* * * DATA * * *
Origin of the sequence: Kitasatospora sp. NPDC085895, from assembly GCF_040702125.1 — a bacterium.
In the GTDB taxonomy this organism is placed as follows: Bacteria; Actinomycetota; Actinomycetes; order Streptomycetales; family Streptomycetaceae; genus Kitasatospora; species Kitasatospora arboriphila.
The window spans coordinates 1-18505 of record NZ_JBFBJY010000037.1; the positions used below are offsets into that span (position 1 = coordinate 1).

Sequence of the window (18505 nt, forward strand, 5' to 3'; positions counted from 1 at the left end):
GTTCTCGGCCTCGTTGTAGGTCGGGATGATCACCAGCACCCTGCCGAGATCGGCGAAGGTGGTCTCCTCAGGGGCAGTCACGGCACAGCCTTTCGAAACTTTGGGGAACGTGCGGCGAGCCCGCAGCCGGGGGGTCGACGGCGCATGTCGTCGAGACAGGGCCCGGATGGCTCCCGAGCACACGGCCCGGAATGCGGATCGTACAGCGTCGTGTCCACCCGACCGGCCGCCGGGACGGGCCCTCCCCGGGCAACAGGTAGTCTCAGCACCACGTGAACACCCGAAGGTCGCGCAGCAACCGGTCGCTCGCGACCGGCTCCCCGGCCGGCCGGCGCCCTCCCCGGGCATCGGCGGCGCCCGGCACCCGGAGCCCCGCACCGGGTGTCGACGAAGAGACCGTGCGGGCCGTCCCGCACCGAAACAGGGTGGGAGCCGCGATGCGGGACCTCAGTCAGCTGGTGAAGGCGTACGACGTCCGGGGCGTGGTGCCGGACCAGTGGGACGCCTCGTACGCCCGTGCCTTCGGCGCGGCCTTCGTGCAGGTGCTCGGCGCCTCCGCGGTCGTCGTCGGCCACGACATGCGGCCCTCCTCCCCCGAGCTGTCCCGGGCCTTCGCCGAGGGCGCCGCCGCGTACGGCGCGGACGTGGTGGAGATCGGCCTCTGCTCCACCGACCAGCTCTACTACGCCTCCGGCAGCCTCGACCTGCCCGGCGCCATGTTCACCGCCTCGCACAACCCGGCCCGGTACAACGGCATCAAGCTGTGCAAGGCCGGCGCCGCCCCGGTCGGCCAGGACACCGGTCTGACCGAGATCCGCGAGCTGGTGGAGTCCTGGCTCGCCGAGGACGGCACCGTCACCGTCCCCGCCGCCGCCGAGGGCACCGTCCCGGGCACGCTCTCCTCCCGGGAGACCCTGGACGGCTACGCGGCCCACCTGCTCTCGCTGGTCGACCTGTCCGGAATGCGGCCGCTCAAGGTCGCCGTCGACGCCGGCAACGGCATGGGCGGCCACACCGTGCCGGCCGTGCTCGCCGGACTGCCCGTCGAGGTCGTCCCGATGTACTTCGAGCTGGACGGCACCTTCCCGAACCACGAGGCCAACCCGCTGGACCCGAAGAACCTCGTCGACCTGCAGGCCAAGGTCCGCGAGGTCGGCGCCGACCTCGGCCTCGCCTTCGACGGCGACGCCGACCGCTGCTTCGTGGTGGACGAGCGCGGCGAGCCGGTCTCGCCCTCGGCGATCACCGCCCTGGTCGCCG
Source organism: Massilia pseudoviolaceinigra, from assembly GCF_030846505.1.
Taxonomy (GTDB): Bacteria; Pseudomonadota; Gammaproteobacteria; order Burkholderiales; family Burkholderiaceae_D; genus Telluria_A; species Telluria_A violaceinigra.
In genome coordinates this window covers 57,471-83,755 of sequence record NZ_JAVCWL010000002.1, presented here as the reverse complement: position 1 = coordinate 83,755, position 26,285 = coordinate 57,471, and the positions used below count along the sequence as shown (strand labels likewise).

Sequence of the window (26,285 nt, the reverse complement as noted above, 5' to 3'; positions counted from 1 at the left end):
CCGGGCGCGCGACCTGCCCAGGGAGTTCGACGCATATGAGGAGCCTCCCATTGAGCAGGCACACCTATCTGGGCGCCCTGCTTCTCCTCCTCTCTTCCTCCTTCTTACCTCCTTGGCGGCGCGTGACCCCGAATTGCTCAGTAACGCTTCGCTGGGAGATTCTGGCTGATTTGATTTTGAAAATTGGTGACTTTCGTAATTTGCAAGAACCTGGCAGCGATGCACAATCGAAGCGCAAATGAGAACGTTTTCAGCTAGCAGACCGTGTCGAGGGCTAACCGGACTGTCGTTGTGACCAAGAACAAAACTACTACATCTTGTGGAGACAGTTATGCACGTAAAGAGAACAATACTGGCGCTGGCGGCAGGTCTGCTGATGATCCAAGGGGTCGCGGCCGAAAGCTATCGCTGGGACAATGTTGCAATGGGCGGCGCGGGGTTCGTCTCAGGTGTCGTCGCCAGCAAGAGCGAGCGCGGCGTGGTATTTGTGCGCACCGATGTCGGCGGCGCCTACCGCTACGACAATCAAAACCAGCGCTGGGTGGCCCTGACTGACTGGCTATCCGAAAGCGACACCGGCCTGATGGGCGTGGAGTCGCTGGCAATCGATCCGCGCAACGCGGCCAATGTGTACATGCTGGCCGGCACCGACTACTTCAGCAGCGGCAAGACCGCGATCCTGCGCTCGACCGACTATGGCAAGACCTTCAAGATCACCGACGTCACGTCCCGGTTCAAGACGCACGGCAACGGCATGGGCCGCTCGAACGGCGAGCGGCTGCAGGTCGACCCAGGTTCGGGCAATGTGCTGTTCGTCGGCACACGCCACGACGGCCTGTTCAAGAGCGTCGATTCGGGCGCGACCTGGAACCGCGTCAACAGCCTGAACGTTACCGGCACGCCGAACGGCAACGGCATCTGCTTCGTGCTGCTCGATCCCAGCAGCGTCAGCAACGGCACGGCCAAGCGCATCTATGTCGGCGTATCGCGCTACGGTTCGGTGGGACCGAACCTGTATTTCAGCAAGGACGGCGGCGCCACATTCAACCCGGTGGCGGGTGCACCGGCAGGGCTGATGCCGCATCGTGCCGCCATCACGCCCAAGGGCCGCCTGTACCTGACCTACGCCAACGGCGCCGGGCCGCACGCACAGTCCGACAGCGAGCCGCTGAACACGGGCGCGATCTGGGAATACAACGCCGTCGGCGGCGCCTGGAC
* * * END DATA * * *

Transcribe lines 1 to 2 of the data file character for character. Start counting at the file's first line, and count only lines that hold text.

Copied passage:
Origin of the sequence: Kitasatospora sp. NPDC085895, from assembly GCF_040702125.1 — a bacterium.
In the GTDB taxonomy this organism is placed as follows: Bacteria; Actinomycetota; Actinomycetes; order Streptomycetales; family Streptomycetaceae; genus Kitasatospora; species Kitasatospora arboriphila.